The recent release of the N.W.A. docudrama, Straight Outta Compton, has many looking back and wondering: where did a bunch of gang members get the idea to make a record? Nevermind that the movie forgets to script the part where Dr. Dre (Andre Young, a dedicated diver on his school's swim team) and DJ Yella (Antoine Carraby) helped create the World Class Wreckin' Cru.
Also, the flick doesn't showcase Ice Cube's 1986 rap skills, nor does it document his enrollment at Phoenix Institute of Technology the following year for architectural drafting.
Truth is that these guys weren't really associated with gangs previous to the rise of N.W.A. Before stardom, Eazy-E (Eric Wright) may have sold crack to get by, but even that wouldn't get them close to being the first street toughs to lay it down on wax. That honor is bestowed upon the Ghetto Brothers.
Starting as a local street club around the late-'60s in New York City's South Bronx, the Ghetto Brothers later became involved in Puerto Rican nationalism, and had formed an association with the Puerto Rican Socialist Party.
The gang first consisted of Ray de la Vega, Benjamin "Benjy" Melendez, and Hui Cambrelen (who named the group). They had a rep for being trouble, but were also known for having a deeply philosophical side. The gang treated its women members differently than most crews (calling them Ghetto Sisters), and even became involved in charities.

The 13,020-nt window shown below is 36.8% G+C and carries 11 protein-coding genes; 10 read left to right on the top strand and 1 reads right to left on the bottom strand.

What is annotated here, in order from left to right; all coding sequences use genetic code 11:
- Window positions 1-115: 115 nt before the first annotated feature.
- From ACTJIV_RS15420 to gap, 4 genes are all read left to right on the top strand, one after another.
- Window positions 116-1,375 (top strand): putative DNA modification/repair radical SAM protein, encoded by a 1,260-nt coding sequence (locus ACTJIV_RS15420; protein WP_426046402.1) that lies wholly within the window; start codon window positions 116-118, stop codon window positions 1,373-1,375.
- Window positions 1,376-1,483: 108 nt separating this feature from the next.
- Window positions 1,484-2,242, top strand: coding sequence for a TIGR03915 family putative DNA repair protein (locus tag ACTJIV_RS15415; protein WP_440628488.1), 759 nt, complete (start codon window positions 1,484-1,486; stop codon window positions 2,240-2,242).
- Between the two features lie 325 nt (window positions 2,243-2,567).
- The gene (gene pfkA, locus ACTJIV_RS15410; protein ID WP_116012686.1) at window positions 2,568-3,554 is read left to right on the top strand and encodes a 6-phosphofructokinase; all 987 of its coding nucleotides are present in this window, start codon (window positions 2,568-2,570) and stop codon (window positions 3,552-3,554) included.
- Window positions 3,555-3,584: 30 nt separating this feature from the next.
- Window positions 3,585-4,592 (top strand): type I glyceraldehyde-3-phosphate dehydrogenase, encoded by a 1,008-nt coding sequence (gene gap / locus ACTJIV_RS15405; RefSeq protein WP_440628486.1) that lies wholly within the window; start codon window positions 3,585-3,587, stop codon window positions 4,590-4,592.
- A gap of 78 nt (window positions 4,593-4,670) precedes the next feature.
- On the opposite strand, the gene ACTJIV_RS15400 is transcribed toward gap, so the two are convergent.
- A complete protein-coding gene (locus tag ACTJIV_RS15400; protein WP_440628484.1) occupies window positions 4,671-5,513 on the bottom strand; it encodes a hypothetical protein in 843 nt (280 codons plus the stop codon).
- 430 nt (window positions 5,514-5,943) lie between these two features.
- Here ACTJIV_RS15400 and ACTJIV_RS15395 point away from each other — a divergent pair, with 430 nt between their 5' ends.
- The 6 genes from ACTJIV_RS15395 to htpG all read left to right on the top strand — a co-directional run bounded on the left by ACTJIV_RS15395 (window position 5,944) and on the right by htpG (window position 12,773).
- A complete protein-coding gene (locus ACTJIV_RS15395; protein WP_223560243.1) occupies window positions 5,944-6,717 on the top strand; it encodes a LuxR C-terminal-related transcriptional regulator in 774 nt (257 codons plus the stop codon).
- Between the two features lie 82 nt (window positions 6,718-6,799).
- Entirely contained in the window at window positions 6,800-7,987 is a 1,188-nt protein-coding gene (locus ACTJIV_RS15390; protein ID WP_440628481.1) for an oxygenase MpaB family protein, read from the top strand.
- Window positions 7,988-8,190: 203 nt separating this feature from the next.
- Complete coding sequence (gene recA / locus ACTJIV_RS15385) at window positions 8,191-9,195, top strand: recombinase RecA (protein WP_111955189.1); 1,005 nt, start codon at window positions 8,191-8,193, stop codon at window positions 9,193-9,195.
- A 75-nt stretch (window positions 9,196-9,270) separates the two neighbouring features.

By 1969, Benjamin began to notice the power he held, and took the position of neighborhood spokesman. In December of 1971, after the death of one of the Ghetto Brothers by a rival posse, he brokered a truce among the gangs of the Bronx and Harlem at the Hoe Avenue peace meeting, which inspired the opening scenes of the 1979 gang flick The Warriors.
However, he later claimed his proudest moment would come upon the release of a full LP, Power-Fuerza, with his rock band, also called the Ghetto Brothers.
Getting into music early on, Benjy (at only 11) formed The Junior Beatles, a cover band which mixed Latin rhythms and rock. Luck shined down on him when he was offered the opening slot for Tito Puente at the Embassy Club in 1964, so even with these guys, music was in their veins before the gang life.
Still, when listening to the Ghetto Brothers' album, one doesn't get any hint it's a bunch of thugs jamming, but is instead taken by the sense that someone just really loved Santana enough to start a similar-sounding band.
The lyrics aren't what you'd come to expect from gang members either, which includes three of the eight tracks being love songs. To me, the most powerful song is the funk-dance tune "Ghetto Brothers Power," which isn't much more than a catchy call-and-response number.
Produced by Bobby Marin, the record was released on the Ghetto Brothers' own Salsa Records imprint, and only sold locally. Though leaving the gang in 1976, Benjy was approached to re-release Power-Fuerza on CD in 2008 by Brooklyn's Truth & Soul Records.
Label co-owner, Leon Michels, said that with eBay sales of the original 12" going into $1,000 territory, and Benjy not even owning a copy himself, they just had to repress it.
In the early-'90s, the Ghetto Brothers and the Savage Nomads joined together to form Los Solidos ("The Solid Ones"), currently one of the most powerful Puerto Rican gangs in NY state. Other notable ex-members of the Ghetto Brothers are former Hartford, CT mayor Eddie Perez, and New York Daily News columnist Robert Dominguez.
To get deeper into the story, check out the 2015 documentary, Rubble Kings.